Click PDF for printable version

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Press Release – Fishermen Identify Projects to Improve Fisheries Development in the US Pacific Islands (18 March 2019)

HONOLULU (18 March 2019) Projects to develop fisheries topped the list of needs identified by fishermen from Hawai‘i, American Samoa, Guam and the Commonwealth of the Northern Mariana Islands (CNMI) during their March 15 and16 meeting in Honolulu. The group, which constitutes the Advisory Panel (AP) of the Western Pacific Regional Fishery Management Council, also highlighted the importance of fishing to the communities of each of the island areas. They said that the social and economic value of the local and regional fisheries needs to better communicated.

The Advisory Panel of fishermen pointed out the need for fisheries development and improved public understanding of the socioeconomic importance of fisheries in Hawai‘i and US Pacific Islands.

“The Council welcomes the ideas and contributions of the Advisory Panel,” said Council Chair Archie Soliai. “This is a challenging time for fisheries, and the AP has a lot of work to do. ”

The Council will consider the AP recommendations when it meets tomorrow through Thursday at the YWCA Fuller Hall, 1040 Richards St., Honolulu. Included among the suggested projects and activities from the AP are fishery demonstration projects; expanded use of technology to collect fishery data; characterization of existing fisheries in Hawai‘i; and improved fishing opportunities in Guam and the CNMI through improved fish aggregation devices, fishery access and reduction of shark depredation. 

AP members include representatives from diverse fisheries, including spearfish, longline, bottomfish, charter boat, subsistence and the fishery media. The AP is mandated by the Magnuson-Stevens Fishery Conservation and Management Act. 

For agendas and background materials on the AP and Council meetings as well as the Fishers Forum tomorrow (March 19) 6 to 9 p.m. at the Ala Moana Hotel, go to www.wpcouncil.org/category/upcoming-council-and-advisory-body-meetings or contact the Council at info.wpcouncil@noaa.gov or (808) 522-8220.

Advisory Panel: American Samoa: Krista Corry, Sam Meleisea, Carlos Sanchez, Dustin Snow, William Sword, Brian Thompson; CNMI: Richard Farrell, Michael Fleming, Perry Mesgnon, Cecilio Raiukiulipiy, Ray Tebuteb, Jun Yamagishi; Guam: Judith Amesbury, James Borja, Ken Borja, Jason Miller, Matthew Orot, Tatiana Talavera; Hawai‘i: Nathan Abe, Khang Dang, Eddie Ebisui III, Gil Kualii, Carrie Johnston, Clay Tam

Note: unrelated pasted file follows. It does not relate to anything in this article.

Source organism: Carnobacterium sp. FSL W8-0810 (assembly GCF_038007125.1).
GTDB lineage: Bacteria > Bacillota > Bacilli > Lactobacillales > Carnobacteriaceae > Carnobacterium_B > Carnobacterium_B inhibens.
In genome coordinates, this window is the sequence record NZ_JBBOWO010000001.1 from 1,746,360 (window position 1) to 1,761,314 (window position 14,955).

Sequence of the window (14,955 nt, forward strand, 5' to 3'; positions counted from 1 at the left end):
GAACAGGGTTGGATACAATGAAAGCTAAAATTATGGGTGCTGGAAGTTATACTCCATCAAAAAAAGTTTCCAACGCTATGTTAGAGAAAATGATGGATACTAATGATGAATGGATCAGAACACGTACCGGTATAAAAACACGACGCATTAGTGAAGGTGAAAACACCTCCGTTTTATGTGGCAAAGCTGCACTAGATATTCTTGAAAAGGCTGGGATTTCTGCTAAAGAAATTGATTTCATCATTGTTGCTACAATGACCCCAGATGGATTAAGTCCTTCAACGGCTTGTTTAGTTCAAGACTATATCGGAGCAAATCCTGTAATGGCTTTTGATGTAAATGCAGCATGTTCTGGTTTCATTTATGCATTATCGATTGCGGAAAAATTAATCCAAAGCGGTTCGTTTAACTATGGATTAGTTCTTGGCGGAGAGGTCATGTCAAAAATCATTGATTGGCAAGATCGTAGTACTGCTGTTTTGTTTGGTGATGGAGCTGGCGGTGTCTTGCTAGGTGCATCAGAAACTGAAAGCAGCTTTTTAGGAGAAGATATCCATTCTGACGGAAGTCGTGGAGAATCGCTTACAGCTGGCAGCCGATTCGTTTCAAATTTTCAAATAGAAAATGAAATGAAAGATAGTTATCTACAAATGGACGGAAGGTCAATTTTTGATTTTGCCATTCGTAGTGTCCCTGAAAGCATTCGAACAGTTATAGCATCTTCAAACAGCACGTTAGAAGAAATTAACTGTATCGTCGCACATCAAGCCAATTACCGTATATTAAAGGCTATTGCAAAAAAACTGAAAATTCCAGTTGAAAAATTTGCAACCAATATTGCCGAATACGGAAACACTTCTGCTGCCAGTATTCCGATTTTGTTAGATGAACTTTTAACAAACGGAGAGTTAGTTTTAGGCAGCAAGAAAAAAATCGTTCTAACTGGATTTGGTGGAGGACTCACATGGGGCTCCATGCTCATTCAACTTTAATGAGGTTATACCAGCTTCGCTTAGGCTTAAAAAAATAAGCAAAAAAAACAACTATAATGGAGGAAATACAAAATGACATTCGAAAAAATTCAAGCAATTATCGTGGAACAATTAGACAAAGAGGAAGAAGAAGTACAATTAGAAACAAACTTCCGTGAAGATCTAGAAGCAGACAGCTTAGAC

Western Pacific Regional Fishery Management Council: Secretary of Commerce appointees from nominees selected by American Samoa, CNMI, Guam and Hawaii governors: John Gourley, Micronesian Environmental Services (CNMI) (acting chair); Michael Duenas, Guam Fishermen’s Cooperative Association (Guam) (vice chair); Dean Sensui, film producer (Hawaii) (vice chair); Archie Soliai, StarKist (American Samoa) (vice chair); Michael Goto, United Fishing Agency (Hawaii); Christinna Lutu-Sanchez, commercial fisherman (American Samoa); Edwin Watamura (Hawaii). Designated state officials: Raymond Roberto, CNMI Department of Lands and Natural Resources; Suzanne Case, Hawaii Department of Land & Natural Resources; Matt Sablan, Guam Department of Agriculture; Henry Sesepasra, American Samoa Department of Marine & Wildlife Resources. Designated federal officials (voting): Michael Tosatto, NMFS Pacific Islands Regional Office. Designated federal officials (non-voting): RADM Kevin Lunday, USCG 14th District; Michael Brakke, US Department of State; Brian Peck, USFWS.

Click here for printable PDF.

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Press Release – Scientists Support Electronic Reporting for Hawaii Longline Fishery, Comment on Proposed Increase in Fishery’s Bigeye Quota (October 18, 2018)

HONOLULU (18 October 2018) Scientists from throughout the Pacific concluded their three-day meeting yesterday in Hilo on the island of Hawai‘i recommending that the Western Pacific Regional Fishery Management Council take initial action to require mandatory electronic reporting for the Hawaii longline fleet. These and other recommendations by the Council’s Scientific and Statistical Committee (SSC) on federally managed fisheries of Hawaii, American Samoa, Guam, the Commonwealth of the Northern Mariana Islands (CNMI) and the US Pacific Remote Islands will be considered by the Council at its 174th meeting to be held Oct. 23 and 24 in Saipan, CNMI, and Oct. 26 and 27 in Guam. Under the Magnuson-Stevens Fishery Conservation and Management Act of 1976, the Council has authority over fisheries seaward of state waters in Hawaii and other US Pacific Islands.
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Pelagic Fisheries of the Western Pacific Region 2011 Annual Report

The 2011 Annual Report for the Pelagic Fisheries of the Western Pacific Region is now available.  Download it directly here.  To find this and other data collection and past annual reports, visit:

http://wpcouncil.org/managed-fishery-ecosystems/pacific-pelagic/data-collection-and-annual-reports-pelagics/